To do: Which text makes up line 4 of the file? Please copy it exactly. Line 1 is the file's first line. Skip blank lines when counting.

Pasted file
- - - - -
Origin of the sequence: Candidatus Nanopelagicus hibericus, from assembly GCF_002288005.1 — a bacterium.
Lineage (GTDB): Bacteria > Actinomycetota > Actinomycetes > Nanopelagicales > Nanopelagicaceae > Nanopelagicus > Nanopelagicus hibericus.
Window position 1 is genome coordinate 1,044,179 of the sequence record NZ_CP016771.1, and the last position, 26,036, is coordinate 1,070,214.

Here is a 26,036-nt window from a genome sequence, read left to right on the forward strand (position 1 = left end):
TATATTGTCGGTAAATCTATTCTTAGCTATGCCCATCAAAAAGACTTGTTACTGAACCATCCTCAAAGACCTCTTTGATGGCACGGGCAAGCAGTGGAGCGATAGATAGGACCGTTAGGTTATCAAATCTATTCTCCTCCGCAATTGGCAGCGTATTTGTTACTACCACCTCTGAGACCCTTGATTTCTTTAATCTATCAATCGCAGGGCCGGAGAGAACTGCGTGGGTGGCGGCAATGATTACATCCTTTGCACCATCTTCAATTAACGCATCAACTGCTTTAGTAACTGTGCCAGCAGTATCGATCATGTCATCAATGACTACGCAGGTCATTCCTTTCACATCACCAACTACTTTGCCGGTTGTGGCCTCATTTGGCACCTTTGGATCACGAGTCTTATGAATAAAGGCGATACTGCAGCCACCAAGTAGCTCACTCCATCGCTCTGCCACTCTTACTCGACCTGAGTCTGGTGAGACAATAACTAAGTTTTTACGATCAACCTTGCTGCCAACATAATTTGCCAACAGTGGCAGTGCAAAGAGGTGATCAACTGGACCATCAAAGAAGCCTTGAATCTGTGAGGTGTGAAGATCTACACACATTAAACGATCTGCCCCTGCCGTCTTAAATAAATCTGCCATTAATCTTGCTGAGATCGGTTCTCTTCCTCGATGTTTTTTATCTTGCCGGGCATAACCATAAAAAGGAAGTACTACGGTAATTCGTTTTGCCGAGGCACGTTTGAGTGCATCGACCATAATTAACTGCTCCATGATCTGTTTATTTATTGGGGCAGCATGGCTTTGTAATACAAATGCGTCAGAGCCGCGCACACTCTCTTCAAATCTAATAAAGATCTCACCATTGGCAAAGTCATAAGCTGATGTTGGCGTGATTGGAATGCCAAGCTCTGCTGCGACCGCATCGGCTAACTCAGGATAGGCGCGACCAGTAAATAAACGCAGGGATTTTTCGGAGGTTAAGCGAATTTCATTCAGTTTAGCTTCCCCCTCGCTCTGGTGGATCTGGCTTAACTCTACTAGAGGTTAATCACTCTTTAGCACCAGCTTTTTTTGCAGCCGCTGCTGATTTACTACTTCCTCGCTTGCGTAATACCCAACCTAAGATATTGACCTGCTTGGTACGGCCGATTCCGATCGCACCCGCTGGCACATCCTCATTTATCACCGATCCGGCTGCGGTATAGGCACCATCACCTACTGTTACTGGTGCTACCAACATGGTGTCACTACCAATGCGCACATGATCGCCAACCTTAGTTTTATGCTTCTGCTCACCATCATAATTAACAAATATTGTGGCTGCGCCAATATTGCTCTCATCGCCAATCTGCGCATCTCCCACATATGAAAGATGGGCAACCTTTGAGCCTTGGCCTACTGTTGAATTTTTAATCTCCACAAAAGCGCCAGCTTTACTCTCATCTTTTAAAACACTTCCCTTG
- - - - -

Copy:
Here is a 26,036-nt window from a genome sequence, read left to right on the forward strand (position 1 = left end):